We have a real treat today – and a great challenge, too. First, let me tell you how this all came about:
I’ve recently been in contact with Janaina Matarazzo, who started the Recycled Paper project 3 years ago. The project participants are young artists from Moreomaoto, in Botswana. Their beautiful paper mache items are sold at a shop at Meno A Kwena Tented Camp & Safaris, which works as a Trust to support conservation and community projects.
This morning Janaina “introduced” me (by email) to Kabo, one of the talented artists in this group. You can see him and a paper mache elephant head he’s making below.
Here is what Kabo wrote for us:
I’m Kabo Chingapane, who like to do few things about art, but well interested to know everything about Art. I have started my Art in primary level and It was got approved in secondary. So far I do have few skills about doing art, so the main that I like to know is sculpturing, I want to know the steps, when you are doing sculpture and end up putting paper mache on It. And also I want to know uses when you apply paper mache, even to make texture on the animal. But I’m so interested off on doing wall heads of wild animals.
And, for a bit more background information, Janaina wrote this:
We from Meno A Kwena Tented Camp & Safaris Botswana, have a sustainable tourism concept and we do care a lot about wildlife conservation and do benefits the local people from tourism, so they also appreciate what they have and help us to protect and secure the future of nature and wildlife. Kabo is from the community near by camp called Moreomaoto and work for us at the Arts Studio. We encourage artist from the community to develop their skills as an artist. We do create new projects at the community considering the lifestyle they have there, no electricity, is far from town, they are basically rural areas. So arts is a great way to work with. Kabo in particular is a truly artist so I’m always really happy to encourage him to develop his arts skills for perhaps one day have better chances and opportunities in life, doing something great.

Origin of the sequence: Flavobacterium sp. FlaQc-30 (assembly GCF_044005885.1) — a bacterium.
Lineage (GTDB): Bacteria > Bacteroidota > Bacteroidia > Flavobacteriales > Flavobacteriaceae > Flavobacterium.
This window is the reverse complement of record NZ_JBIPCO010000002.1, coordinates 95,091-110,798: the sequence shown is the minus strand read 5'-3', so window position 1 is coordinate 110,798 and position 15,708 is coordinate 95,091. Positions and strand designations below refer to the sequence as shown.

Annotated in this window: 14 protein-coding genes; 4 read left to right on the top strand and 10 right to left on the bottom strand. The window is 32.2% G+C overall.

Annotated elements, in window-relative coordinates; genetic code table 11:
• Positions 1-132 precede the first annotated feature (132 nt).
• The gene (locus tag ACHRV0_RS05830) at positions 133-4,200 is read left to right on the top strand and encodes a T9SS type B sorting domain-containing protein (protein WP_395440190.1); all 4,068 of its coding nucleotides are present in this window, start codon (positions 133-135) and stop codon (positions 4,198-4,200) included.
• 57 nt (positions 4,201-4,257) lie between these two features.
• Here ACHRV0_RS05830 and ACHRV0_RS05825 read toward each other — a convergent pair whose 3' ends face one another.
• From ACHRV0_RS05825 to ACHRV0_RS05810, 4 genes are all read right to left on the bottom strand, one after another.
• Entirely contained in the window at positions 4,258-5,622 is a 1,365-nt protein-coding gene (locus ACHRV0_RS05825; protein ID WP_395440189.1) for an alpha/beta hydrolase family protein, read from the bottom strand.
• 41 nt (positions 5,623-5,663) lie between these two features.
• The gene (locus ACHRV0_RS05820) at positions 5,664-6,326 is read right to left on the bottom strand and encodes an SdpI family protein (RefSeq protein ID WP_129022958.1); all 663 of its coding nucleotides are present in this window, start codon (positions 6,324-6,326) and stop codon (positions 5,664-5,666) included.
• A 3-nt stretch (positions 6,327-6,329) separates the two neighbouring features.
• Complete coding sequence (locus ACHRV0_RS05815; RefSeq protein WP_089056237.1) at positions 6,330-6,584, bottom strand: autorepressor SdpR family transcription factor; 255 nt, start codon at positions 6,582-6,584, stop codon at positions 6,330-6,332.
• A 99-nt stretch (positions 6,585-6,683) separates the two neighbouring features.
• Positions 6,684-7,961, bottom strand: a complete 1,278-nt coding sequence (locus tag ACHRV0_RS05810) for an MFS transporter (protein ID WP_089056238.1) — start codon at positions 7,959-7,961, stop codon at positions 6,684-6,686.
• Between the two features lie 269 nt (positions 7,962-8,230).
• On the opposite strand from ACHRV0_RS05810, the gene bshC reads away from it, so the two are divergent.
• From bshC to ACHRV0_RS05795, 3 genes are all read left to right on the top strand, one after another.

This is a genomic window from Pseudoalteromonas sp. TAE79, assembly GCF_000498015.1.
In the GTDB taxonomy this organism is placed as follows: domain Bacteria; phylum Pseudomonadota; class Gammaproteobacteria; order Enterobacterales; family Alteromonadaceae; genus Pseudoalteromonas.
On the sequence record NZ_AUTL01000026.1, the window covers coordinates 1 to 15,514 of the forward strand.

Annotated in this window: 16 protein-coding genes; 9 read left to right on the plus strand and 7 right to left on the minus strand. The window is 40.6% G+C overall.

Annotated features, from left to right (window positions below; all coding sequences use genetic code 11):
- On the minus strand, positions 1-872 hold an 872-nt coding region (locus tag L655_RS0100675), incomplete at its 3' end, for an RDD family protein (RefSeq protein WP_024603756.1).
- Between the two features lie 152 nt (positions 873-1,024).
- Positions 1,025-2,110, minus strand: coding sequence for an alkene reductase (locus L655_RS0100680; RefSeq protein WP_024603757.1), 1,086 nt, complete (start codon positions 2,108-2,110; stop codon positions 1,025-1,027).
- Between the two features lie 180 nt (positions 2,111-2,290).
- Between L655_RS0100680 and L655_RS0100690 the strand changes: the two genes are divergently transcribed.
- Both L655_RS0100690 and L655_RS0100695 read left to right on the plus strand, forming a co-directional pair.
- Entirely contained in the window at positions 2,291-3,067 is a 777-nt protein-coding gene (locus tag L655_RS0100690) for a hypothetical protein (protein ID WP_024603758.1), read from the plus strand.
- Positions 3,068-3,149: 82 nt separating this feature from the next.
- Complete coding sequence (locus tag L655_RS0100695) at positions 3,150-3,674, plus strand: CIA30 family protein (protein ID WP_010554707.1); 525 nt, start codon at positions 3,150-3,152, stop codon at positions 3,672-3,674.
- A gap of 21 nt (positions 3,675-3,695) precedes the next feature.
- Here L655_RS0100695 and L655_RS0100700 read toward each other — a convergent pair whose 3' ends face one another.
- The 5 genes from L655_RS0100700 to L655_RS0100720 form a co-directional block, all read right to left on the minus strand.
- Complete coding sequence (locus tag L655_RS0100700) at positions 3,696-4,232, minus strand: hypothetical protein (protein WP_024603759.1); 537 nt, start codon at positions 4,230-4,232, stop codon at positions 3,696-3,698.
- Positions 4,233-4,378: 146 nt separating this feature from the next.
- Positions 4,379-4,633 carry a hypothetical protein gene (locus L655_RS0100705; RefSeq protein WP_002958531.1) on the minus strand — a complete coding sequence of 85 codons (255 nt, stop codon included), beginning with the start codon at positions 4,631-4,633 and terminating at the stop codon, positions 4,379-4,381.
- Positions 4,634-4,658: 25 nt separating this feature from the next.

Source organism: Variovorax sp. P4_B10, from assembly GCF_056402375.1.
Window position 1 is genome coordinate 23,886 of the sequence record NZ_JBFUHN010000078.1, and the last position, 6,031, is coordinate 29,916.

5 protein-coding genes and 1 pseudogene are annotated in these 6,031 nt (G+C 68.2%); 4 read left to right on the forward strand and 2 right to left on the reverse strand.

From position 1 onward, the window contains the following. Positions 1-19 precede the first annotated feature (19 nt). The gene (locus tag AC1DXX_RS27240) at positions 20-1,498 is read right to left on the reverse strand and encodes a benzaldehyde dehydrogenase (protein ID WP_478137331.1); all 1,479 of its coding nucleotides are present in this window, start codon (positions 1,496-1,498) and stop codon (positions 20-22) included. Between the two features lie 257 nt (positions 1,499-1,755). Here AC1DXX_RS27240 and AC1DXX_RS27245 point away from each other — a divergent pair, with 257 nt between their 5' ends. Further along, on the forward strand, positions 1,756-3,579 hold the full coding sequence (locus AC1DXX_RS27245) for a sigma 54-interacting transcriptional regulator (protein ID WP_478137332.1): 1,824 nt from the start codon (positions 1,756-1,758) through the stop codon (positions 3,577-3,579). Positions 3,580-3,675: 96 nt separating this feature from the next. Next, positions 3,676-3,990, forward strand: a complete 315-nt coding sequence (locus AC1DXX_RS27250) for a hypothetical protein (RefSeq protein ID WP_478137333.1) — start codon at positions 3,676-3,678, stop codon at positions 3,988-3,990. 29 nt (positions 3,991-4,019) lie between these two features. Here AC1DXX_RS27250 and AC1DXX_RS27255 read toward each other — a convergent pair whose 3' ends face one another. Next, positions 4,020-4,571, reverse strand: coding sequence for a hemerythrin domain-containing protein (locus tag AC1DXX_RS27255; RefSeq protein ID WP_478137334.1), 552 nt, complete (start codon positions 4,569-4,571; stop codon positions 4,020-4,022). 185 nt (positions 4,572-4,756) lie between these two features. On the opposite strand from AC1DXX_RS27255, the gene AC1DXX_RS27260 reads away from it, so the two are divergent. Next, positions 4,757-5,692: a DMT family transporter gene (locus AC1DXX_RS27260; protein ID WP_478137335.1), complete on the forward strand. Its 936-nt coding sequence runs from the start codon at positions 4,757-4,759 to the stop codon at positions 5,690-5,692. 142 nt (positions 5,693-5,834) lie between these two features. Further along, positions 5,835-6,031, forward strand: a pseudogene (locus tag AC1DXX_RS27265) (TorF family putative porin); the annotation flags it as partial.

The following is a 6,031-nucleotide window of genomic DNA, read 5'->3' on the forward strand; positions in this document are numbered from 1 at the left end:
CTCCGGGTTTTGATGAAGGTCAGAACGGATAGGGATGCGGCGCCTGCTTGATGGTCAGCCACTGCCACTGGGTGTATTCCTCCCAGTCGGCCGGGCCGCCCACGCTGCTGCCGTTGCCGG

I agree that Kabo is truly an artist – his elephant head shows that he has a great understanding of the proportions and forms of this great beast. I can also relate to his desire to find new ways to create details and textures, which is difficult when working with paper strips and paste.
I sent my two books about paper mache to Janaina, and I hope that the ideas for creating armatures will be helpful to Kabo as he creates more animal wall sculptures. Unfortunately, much of the information in the books about finishing, texturing and adding details will be difficult for him and his fellow artists to implement because they don’t have the same access to materials that we do.
I know it’s possible to create lifelike details with paper strips and glue, but I’m certainly not an expert because I rely on paper mache clay for details and textures. That’s why I suggested that Kabo might get some better advice if he were to write a post for this blog – this way, he can hear suggestions from you, the many talented paper mache artists who visit this site. If you have any suggestions for Kabo that you think he could use for his paper mache animals, I know he would be very happy to hear them.
Just as a side note, I have wanted to visit Botswana for years. Now that I’ve met Janaina and Kabo, and learned about their community art program and the Safari Camp, I want to go even more. I think it is so wonderful that the Internet allows us to get to know people from so many parts of the world. Wouldn’t it be nice if we could all afford to go visit them in person?